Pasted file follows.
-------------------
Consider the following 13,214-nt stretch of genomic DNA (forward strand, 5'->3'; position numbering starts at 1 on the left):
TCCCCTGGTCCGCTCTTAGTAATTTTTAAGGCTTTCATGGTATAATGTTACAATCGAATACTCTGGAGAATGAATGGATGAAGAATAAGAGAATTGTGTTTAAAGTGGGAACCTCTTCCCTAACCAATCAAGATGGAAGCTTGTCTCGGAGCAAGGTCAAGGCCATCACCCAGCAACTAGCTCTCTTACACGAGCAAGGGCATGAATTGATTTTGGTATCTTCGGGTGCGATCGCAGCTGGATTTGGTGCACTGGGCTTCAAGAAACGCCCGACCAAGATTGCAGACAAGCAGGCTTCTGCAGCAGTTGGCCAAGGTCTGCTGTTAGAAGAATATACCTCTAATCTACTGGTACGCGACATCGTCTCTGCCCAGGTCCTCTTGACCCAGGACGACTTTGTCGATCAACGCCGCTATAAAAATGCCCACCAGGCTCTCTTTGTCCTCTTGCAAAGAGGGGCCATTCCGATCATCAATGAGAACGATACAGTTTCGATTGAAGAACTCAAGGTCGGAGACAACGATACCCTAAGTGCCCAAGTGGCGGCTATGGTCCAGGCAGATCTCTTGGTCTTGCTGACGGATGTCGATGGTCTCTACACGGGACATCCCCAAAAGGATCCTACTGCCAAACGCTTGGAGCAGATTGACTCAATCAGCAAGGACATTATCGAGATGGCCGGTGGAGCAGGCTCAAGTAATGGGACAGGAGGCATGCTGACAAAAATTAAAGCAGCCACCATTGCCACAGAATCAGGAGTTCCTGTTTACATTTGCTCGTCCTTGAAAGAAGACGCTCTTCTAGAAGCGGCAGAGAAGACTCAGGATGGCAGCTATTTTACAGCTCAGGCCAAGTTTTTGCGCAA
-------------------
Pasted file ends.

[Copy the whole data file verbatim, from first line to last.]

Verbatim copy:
Consider the following 13,214-nt stretch of genomic DNA (forward strand, 5'->3'; position numbering starts at 1 on the left):
TCCCCTGGTCCGCTCTTAGTAATTTTTAAGGCTTTCATGGTATAATGTTACAATCGAATACTCTGGAGAATGAATGGATGAAGAATAAGAGAATTGTGTTTAAAGTGGGAACCTCTTCCCTAACCAATCAAGATGGAAGCTTGTCTCGGAGCAAGGTCAAGGCCATCACCCAGCAACTAGCTCTCTTACACGAGCAAGGGCATGAATTGATTTTGGTATCTTCGGGTGCGATCGCAGCTGGATTTGGTGCACTGGGCTTCAAGAAACGCCCGACCAAGATTGCAGACAAGCAGGCTTCTGCAGCAGTTGGCCAAGGTCTGCTGTTAGAAGAATATACCTCTAATCTACTGGTACGCGACATCGTCTCTGCCCAGGTCCTCTTGACCCAGGACGACTTTGTCGATCAACGCCGCTATAAAAATGCCCACCAGGCTCTCTTTGTCCTCTTGCAAAGAGGGGCCATTCCGATCATCAATGAGAACGATACAGTTTCGATTGAAGAACTCAAGGTCGGAGACAACGATACCCTAAGTGCCCAAGTGGCGGCTATGGTCCAGGCAGATCTCTTGGTCTTGCTGACGGATGTCGATGGTCTCTACACGGGACATCCCCAAAAGGATCCTACTGCCAAACGCTTGGAGCAGATTGACTCAATCAGCAAGGACATTATCGAGATGGCCGGTGGAGCAGGCTCAAGTAATGGGACAGGAGGCATGCTGACAAAAATTAAAGCAGCCACCATTGCCACAGAATCAGGAGTTCCTGTTTACATTTGCTCGTCCTTGAAAGAAGACGCTCTTCTAGAAGCGGCAGAGAAGACTCAGGATGGCAGCTATTTTACAGCTCAGGCCAAGTTTTTGCGCAA